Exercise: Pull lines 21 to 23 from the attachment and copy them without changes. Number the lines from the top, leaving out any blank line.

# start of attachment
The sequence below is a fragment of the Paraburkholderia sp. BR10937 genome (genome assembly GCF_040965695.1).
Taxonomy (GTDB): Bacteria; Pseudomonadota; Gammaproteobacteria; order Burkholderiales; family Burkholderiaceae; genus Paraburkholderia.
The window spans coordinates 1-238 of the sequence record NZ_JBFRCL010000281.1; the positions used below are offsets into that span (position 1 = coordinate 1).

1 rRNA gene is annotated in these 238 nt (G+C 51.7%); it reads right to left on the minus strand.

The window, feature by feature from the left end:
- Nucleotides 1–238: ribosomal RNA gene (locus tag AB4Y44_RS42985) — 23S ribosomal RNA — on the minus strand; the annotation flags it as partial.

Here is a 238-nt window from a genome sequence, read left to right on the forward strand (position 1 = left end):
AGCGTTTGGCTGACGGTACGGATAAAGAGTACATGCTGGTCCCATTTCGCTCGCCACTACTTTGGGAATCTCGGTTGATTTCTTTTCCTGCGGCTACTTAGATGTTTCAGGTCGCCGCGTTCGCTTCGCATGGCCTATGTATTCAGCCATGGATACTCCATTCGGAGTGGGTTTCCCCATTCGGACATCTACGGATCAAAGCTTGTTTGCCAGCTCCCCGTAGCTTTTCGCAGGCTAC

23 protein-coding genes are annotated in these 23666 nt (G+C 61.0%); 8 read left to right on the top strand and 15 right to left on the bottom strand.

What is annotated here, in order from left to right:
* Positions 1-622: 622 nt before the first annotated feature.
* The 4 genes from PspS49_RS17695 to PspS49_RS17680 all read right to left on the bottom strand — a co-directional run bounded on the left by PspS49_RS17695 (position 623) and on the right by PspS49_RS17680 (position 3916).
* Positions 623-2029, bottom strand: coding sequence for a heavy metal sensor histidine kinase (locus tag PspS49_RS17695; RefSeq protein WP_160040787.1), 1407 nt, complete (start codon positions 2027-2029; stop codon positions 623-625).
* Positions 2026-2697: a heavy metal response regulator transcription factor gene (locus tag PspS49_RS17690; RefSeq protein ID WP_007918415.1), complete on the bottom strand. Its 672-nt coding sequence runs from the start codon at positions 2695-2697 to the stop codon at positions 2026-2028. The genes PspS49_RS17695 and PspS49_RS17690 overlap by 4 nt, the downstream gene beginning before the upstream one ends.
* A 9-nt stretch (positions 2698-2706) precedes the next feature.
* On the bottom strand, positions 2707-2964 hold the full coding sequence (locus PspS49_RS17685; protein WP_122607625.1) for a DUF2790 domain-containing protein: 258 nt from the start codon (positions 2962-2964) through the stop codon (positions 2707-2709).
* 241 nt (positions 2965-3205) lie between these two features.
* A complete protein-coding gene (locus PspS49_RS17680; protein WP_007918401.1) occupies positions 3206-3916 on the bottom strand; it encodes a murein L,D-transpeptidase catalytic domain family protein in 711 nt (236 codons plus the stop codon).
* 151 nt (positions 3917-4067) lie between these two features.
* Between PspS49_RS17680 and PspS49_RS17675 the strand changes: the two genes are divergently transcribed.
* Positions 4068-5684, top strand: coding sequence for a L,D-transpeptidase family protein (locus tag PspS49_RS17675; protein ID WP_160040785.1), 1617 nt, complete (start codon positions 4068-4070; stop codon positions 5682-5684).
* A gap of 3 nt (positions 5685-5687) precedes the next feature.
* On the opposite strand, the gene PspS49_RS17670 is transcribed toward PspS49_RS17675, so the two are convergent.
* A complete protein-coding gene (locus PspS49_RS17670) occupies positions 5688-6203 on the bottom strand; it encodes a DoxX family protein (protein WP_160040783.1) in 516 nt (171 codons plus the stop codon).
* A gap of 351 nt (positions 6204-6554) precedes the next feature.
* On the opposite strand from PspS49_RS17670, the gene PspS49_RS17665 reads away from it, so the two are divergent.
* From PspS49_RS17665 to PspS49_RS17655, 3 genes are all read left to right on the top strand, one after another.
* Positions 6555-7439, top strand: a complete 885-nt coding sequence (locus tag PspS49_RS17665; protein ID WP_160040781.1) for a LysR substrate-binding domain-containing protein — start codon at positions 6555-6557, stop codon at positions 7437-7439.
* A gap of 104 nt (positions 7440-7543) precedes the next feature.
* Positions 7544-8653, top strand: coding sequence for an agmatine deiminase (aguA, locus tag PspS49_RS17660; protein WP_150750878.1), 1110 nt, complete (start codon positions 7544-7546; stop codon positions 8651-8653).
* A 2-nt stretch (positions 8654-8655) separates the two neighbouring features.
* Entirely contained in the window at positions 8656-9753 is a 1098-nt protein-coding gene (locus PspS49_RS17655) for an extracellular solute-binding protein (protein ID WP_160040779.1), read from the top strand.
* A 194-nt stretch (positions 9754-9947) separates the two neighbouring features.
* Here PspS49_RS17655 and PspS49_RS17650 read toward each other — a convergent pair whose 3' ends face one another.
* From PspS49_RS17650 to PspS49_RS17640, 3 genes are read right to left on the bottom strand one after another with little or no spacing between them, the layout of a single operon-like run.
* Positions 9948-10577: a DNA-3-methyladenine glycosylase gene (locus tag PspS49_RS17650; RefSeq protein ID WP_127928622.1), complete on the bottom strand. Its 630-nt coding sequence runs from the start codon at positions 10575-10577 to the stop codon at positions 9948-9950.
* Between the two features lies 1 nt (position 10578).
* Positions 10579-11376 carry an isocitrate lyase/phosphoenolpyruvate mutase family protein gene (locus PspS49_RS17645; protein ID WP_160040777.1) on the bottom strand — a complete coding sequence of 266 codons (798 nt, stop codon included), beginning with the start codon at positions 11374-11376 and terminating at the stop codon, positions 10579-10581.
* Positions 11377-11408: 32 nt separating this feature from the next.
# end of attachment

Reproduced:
* Positions 4068-5684, top strand: coding sequence for a L,D-transpeptidase family protein (locus tag PspS49_RS17675; protein ID WP_160040785.1), 1617 nt, complete (start codon positions 4068-4070; stop codon positions 5682-5684).
* A gap of 3 nt (positions 5685-5687) precedes the next feature.
* On the opposite strand, the gene PspS49_RS17670 is transcribed toward PspS49_RS17675, so the two are convergent.